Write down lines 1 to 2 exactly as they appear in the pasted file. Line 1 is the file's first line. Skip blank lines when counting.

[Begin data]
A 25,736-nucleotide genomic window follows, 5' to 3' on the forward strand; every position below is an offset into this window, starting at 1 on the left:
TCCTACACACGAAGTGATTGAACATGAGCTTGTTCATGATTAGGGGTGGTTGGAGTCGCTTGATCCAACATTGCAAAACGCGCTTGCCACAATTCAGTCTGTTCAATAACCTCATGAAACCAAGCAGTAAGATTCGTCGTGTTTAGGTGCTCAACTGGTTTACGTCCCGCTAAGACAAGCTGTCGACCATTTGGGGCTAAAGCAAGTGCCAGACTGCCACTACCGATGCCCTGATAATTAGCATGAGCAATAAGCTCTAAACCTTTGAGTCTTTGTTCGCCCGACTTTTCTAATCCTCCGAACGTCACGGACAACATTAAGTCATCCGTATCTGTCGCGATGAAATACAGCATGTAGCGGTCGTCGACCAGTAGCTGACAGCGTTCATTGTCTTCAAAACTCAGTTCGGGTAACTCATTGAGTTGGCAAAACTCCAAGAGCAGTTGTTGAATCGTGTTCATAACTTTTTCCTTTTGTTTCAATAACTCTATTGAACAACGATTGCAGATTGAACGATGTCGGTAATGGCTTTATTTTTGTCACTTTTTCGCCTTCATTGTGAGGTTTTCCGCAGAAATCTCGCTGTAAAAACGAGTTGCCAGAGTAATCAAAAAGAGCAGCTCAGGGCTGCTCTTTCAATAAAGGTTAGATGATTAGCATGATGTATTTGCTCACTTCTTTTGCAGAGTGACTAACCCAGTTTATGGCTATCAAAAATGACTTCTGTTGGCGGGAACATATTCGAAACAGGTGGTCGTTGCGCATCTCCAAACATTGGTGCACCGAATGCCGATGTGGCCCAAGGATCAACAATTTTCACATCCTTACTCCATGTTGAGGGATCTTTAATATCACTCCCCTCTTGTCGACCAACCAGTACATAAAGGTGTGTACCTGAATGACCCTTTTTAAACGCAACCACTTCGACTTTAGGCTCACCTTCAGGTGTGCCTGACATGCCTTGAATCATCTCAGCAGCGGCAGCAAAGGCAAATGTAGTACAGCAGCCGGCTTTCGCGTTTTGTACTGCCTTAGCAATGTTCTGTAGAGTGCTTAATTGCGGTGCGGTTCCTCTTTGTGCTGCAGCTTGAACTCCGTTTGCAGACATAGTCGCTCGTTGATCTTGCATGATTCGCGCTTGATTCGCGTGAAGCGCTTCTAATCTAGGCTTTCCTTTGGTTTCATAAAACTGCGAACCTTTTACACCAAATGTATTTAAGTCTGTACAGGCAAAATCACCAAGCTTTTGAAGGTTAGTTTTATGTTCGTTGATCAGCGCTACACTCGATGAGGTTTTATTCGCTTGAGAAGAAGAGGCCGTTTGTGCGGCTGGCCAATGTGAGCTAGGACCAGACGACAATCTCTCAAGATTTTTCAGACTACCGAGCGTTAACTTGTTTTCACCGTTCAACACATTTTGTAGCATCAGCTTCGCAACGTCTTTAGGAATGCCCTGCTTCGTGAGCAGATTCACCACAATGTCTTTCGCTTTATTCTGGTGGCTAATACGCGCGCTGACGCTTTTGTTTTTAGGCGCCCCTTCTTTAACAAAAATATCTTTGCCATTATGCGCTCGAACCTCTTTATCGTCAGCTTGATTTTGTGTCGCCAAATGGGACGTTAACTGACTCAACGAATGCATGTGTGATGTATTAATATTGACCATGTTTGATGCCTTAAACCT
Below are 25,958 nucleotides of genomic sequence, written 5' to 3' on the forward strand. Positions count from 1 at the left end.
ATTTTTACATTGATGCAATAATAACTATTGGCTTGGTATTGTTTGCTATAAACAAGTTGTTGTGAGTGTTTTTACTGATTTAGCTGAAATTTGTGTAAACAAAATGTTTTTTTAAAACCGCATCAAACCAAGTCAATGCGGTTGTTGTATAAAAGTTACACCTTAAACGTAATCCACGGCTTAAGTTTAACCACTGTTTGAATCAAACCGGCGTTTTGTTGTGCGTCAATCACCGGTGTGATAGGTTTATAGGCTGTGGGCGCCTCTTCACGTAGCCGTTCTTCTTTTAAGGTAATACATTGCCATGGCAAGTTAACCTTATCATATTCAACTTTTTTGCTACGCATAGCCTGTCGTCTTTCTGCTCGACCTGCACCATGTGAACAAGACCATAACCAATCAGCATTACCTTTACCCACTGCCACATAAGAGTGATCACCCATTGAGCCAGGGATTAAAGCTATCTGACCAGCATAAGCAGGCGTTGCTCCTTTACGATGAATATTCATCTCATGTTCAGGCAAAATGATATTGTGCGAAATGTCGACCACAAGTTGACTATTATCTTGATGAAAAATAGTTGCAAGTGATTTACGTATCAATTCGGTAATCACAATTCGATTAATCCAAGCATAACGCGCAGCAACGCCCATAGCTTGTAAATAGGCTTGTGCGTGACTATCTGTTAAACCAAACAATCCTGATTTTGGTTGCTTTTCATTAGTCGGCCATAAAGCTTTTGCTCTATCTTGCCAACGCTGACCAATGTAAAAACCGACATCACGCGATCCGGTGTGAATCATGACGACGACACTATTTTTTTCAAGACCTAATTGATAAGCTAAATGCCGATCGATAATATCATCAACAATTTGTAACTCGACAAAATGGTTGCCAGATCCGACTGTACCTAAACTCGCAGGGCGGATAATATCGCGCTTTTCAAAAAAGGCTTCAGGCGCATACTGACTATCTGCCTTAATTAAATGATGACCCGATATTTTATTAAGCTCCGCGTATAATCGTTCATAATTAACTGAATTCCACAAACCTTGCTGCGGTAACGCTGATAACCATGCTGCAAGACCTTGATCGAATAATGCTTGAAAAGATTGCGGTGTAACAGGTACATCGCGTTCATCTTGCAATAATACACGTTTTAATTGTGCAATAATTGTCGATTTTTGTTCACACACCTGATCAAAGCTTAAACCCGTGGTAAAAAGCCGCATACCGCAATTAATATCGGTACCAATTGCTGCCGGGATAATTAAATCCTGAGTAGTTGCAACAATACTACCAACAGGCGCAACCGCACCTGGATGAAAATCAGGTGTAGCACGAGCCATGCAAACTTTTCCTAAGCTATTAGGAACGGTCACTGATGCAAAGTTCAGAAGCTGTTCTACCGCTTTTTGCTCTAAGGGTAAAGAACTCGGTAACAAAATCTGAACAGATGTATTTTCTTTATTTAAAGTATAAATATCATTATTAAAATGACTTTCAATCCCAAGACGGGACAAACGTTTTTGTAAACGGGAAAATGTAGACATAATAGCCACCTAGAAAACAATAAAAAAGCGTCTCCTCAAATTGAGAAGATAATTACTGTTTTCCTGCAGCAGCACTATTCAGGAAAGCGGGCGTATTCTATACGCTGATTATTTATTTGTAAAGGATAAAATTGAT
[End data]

A 25,736-nucleotide genomic window follows, 5' to 3' on the forward strand; every position below is an offset into this window, starting at 1 on the left:
TCCTACACACGAAGTGATTGAACATGAGCTTGTTCATGATTAGGGGTGGTTGGAGTCGCTTGATCCAACATTGCAAAACGCGCTTGCCACAATTCAGTCTGTTCAATAACCTCATGAAACCAAGCAGTAAGATTCGTCGTGTTTAGGTGCTCAACTGGTTTACGTCCCGCTAAGACAAGCTGTCGACCATTTGGGGCTAAAGCAAGTGCCAGACTGCCACTACCGATGCCCTGATAATTAGCATGAGCAATAAGCTCTAAACCTTTGAGTCTTTGTTCGCCCGACTTTTCTAATCCTCCGAACGTCACGGACAACATTAAGTCATCCGTATCTGTCGCGATGAAATACAGCATGTAGCGGTCGTCGACCAGTAGCTGACAGCGTTCATTGTCTTCAAAACTCAGTTCGGGTAACTCATTGAGTTGGCAAAACTCCAAGAGCAGTTGTTGAATCGTGTTCATAACTTTTTCCTTTTGTTTCAATAACTCTATTGAACAACGATTGCAGATTGAACGATGTCGGTAATGGCTTTATTTTTGTCACTTTTTCGCCTTCATTGTGAGGTTTTCCGCAGAAATCTCGCTGTAAAAACGAGTTGCCAGAGTAATCAAAAAGAGCAGCTCAGGGCTGCTCTTTCAATAAAGGTTAGATGATTAGCATGATGTATTTGCTCACTTCTTTTGCAGAGTGACTAACCCAGTTTATGGCTATCAAAAATGACTTCTGTTGGCGGGAACATATTCGAAACAGGTGGTCGTTGCGCATCTCCAAACATTGGTGCACCGAATGCCGATGTGGCCCAAGGATCAACAATTTTCACATCCTTACTCCATGTTGAGGGATCTTTAATATCACTCCCCTCTTGTCGACCAACCAGTACATAAAGGTGTGTACCTGAATGACCCTTTTTAAACGCAACCACTTCGACTTTAGGCTCACCTTCAGGTGTGCCTGACATGCCTTGAATCATCTCAGCAGCGGCAGCAAAGGCAAATGTAGTACAGCAGCCGGCTTTCGCGTTTTGTACTGCCTTAGCAATGTTCTGTAGAGTGCTTAATTGCGGTGCGGTTCCTCTTTGTGCTGCAGCTTGAACTCCGTTTGCAGACATAGTCGCTCGTTGATCTTGCATGATTCGCGCTTGATTCGCGTGAAGCGCTTCTAATCTAGGCTTTCCTTTGGTTTCATAAAACTGCGAACCTTTTACACCAAATGTATTTAAGTCTGTACAGGCAAAATCACCAAGCTTTTGAAGGTTAGTTTTATGTTCGTTGATCAGCGCTACACTCGATGAGGTTTTATTCGCTTGAGAAGAAGAGGCCGTTTGTGCGGCTGGCCAATGTGAGCTAGGACCAGACGACAATCTCTCAAGATTTTTCAGACTACCGAGCGTTAACTTGTTTTCACCGTTCAACACATTTTGTAGCATCAGCTTCGCAACGTCTTTAGGAATGCCCTGCTTCGTGAGCAGATTCACCACAATGTCTTTCGCTTTATTCTGGTGGCTAATACGCGCGCTGACGCTTTTGTTTTTAGGCGCCCCTTCTTTAACAAAAATATCTTTGCCATTATGCGCTCGAACCTCTTTATCGTCAGCTTGATTTTGTGTCGCCAAATGGGACGTTAACTGACTCAACGAATGCATGTGTGATGTATTAATATTGACCATGTTTGATGCCTTAAACCT